On Friday, July 24, Amanda Blackhorse and the other Native Americans challenging the Washington Redskins over the team’s trademark registrations jumped into a parallel case in the Federal Circuit. The other case involves The Slants, a band that was refused a trademark in 2013 due to the name being offensive to Asian-Americans, and the en banc Federal Circuit’s decision could weigh heavily in the challengers’ case against the football team.
The Slants are currently arguing that the government’s ban on disparaging trademarks violates the First Amendment, which is an identical argument to that of the Redskins. Pro-Football Inc., the operator of the football team, previously jumped into the band’s case, filing an amicus brief to urge the court to declare the provision unconstitutional.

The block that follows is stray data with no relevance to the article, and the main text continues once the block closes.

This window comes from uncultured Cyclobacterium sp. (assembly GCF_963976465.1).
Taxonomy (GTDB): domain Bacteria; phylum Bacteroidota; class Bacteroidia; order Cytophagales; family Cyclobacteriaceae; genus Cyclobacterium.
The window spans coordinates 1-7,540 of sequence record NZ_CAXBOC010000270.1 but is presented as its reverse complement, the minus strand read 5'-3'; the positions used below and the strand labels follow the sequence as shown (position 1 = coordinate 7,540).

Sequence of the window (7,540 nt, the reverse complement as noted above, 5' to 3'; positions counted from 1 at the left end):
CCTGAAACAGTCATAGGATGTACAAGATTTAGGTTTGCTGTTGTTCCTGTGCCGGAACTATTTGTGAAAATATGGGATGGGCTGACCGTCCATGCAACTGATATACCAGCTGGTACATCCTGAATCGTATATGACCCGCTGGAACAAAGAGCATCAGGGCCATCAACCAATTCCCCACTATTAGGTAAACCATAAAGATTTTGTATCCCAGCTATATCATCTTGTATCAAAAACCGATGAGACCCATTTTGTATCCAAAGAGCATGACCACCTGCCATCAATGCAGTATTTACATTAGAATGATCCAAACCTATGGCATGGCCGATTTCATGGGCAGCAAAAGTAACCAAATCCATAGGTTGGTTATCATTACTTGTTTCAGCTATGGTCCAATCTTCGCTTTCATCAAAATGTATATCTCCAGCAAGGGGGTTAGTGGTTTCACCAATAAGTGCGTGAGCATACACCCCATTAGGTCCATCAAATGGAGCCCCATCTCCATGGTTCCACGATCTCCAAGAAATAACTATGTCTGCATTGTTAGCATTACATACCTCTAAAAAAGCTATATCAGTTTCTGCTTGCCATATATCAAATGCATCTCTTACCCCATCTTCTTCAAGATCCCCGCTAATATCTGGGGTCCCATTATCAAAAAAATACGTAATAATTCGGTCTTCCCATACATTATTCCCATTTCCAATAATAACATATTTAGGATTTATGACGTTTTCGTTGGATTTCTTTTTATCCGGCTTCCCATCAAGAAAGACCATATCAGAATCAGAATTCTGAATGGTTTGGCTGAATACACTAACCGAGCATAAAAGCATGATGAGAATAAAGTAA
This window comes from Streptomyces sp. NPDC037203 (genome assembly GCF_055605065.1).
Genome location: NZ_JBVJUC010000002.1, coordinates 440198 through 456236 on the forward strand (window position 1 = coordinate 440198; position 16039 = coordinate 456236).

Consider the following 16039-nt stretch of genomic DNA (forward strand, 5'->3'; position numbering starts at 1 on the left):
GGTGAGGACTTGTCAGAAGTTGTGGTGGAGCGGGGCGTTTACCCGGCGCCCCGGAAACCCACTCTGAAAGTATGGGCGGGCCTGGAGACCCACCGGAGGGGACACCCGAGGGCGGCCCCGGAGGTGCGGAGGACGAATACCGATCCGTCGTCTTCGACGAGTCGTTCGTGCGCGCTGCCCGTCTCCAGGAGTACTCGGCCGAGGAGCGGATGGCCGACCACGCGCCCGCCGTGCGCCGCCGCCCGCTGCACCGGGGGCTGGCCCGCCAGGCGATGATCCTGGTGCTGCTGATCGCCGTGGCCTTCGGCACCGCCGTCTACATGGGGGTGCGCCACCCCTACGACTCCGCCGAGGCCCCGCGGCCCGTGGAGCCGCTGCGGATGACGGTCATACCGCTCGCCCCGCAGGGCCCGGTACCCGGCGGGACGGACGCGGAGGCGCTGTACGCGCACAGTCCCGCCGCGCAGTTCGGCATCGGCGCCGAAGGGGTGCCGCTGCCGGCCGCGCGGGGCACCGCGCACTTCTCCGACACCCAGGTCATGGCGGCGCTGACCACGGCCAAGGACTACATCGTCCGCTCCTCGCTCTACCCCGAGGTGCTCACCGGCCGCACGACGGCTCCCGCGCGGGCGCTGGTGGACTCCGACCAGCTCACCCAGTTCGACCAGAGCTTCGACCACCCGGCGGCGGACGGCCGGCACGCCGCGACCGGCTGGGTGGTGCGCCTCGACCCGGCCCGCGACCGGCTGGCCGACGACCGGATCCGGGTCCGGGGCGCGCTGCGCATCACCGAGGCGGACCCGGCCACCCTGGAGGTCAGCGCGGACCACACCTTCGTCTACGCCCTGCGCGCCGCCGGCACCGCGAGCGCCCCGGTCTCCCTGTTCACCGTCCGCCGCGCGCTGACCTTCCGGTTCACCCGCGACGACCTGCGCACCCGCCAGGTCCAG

Accordingly, Blackhorse and the other Native Americans challenging the team’s trademarks urged the Federal Circuit on Friday to find the provision constitutional. However, if the Federal Circuit ultimately agrees with the team’s argument, the ruling would directly contradict last month’s decision that is heading for an appeal before the Fourth Circuit and could lead to a circuit split on the free speech issue.